Live updates: The 2nd GOP debate takes place in California, once again without Trump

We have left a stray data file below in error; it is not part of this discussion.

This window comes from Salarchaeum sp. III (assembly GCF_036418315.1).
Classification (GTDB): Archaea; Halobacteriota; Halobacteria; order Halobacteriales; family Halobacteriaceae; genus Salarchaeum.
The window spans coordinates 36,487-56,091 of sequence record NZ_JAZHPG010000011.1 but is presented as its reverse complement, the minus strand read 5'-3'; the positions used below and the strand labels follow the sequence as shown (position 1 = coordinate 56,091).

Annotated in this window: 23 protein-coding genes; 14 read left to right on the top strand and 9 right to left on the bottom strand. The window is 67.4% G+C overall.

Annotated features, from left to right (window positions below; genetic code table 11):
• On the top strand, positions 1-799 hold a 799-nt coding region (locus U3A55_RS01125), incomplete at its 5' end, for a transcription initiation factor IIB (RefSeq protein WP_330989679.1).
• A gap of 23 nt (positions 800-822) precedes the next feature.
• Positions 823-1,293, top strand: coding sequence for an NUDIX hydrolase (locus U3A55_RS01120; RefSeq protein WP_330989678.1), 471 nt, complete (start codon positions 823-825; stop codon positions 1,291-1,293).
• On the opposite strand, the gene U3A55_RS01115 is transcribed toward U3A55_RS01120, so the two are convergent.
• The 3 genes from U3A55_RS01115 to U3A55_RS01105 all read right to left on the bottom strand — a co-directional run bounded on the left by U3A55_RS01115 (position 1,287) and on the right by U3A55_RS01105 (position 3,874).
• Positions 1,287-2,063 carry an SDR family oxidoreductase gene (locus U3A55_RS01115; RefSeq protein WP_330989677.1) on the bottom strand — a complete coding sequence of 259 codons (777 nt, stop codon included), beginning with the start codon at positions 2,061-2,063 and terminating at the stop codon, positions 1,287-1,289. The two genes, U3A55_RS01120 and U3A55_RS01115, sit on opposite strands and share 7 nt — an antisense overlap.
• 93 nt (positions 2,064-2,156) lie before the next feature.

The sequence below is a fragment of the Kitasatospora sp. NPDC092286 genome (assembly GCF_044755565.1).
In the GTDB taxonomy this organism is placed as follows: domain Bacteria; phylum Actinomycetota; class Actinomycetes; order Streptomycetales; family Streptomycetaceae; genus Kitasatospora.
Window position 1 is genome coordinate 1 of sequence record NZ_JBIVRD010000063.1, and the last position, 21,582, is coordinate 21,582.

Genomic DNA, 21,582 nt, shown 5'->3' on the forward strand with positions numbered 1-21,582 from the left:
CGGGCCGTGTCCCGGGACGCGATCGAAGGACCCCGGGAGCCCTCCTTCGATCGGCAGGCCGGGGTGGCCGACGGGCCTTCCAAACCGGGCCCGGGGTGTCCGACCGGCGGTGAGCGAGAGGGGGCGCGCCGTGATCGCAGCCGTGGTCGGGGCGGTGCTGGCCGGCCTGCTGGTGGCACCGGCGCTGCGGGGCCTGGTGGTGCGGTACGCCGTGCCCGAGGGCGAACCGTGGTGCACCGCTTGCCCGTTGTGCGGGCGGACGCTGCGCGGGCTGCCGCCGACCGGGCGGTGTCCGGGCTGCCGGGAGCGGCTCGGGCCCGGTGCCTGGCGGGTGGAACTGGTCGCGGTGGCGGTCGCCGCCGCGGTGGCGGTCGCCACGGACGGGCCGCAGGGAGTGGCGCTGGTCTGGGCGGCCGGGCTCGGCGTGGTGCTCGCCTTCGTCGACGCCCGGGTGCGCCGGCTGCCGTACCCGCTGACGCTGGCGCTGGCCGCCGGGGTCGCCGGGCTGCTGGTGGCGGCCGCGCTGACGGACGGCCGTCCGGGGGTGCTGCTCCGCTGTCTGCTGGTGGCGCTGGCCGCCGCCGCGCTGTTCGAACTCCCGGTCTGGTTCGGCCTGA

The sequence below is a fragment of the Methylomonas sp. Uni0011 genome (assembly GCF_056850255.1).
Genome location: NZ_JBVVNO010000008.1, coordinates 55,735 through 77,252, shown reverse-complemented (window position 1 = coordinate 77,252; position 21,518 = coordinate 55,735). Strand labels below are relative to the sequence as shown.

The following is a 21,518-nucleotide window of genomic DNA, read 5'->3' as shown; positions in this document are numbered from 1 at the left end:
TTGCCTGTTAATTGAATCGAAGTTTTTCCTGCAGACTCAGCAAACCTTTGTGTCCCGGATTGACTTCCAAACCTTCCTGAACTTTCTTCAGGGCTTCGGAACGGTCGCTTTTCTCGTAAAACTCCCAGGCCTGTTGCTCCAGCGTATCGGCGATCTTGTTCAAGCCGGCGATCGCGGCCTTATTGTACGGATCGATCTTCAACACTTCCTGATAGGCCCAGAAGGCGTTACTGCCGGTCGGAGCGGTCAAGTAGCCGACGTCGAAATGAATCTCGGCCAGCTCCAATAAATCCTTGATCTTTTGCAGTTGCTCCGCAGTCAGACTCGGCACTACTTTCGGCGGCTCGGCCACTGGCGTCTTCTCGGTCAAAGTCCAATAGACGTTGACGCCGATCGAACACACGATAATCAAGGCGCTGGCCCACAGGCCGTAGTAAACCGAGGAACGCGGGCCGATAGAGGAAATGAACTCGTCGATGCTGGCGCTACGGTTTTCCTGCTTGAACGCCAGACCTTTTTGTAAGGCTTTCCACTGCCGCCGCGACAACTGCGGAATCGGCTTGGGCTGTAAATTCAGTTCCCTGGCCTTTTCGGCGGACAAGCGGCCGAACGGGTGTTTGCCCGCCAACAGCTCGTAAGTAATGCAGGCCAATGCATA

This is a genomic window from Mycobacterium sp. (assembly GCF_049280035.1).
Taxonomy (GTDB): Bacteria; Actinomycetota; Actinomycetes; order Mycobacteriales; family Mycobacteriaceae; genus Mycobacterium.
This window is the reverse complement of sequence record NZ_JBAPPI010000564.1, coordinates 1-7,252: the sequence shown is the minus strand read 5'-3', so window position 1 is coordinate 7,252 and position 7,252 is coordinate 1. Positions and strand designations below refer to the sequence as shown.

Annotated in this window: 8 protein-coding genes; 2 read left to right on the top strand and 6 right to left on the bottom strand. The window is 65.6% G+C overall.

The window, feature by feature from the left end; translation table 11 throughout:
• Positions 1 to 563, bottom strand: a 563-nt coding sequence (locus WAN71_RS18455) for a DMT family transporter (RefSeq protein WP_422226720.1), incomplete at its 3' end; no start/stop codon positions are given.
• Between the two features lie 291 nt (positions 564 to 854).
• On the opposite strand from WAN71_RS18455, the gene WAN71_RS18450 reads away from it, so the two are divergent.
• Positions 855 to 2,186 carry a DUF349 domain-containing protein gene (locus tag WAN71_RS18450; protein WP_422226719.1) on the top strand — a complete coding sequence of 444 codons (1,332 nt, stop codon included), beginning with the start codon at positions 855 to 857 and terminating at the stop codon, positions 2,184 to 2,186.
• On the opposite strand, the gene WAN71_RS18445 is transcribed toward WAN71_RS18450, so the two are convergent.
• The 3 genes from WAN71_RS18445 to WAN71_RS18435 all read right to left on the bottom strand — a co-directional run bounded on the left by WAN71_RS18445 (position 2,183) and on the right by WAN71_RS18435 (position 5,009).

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Live updates: The 2nd GOP debate takes place in California, once again without Trump